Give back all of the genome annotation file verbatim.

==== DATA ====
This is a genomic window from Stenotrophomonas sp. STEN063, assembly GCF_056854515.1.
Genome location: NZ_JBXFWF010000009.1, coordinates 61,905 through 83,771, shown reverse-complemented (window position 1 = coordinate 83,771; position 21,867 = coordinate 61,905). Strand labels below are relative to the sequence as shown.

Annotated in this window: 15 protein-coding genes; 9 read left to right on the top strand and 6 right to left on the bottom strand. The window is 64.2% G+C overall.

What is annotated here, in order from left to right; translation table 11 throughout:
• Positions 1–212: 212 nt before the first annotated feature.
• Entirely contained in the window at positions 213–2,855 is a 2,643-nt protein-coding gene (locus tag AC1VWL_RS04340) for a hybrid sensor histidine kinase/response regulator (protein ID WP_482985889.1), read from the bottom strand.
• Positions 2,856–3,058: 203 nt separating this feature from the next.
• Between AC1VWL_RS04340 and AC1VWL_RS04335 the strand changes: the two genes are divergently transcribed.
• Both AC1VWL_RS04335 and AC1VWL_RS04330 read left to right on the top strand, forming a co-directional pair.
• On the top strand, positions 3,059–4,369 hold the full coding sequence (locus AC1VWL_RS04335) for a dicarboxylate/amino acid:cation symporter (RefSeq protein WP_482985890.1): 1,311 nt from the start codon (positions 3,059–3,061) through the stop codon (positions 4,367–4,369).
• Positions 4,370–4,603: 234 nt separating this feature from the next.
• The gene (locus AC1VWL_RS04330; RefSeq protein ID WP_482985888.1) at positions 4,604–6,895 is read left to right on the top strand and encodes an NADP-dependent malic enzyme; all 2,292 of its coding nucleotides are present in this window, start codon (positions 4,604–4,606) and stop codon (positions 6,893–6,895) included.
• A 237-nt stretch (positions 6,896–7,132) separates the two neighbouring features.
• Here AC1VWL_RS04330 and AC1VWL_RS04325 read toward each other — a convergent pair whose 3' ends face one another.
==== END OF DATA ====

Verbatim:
This is a genomic window from Stenotrophomonas sp. STEN063, assembly GCF_056854515.1.
Genome location: NZ_JBXFWF010000009.1, coordinates 61,905 through 83,771, shown reverse-complemented (window position 1 = coordinate 83,771; position 21,867 = coordinate 61,905). Strand labels below are relative to the sequence as shown.

Annotated in this window: 15 protein-coding genes; 9 read left to right on the top strand and 6 right to left on the bottom strand. The window is 64.2% G+C overall.

What is annotated here, in order from left to right; translation table 11 throughout:
• Positions 1–212: 212 nt before the first annotated feature.
• Entirely contained in the window at positions 213–2,855 is a 2,643-nt protein-coding gene (locus tag AC1VWL_RS04340) for a hybrid sensor histidine kinase/response regulator (protein ID WP_482985889.1), read from the bottom strand.
• Positions 2,856–3,058: 203 nt separating this feature from the next.
• Between AC1VWL_RS04340 and AC1VWL_RS04335 the strand changes: the two genes are divergently transcribed.
• Both AC1VWL_RS04335 and AC1VWL_RS04330 read left to right on the top strand, forming a co-directional pair.
• On the top strand, positions 3,059–4,369 hold the full coding sequence (locus AC1VWL_RS04335) for a dicarboxylate/amino acid:cation symporter (RefSeq protein WP_482985890.1): 1,311 nt from the start codon (positions 3,059–3,061) through the stop codon (positions 4,367–4,369).
• Positions 4,370–4,603: 234 nt separating this feature from the next.
• The gene (locus AC1VWL_RS04330; RefSeq protein ID WP_482985888.1) at positions 4,604–6,895 is read left to right on the top strand and encodes an NADP-dependent malic enzyme; all 2,292 of its coding nucleotides are present in this window, start codon (positions 4,604–4,606) and stop codon (positions 6,893–6,895) included.
• A 237-nt stretch (positions 6,896–7,132) separates the two neighbouring features.
• Here AC1VWL_RS04330 and AC1VWL_RS04325 read toward each other — a convergent pair whose 3' ends face one another.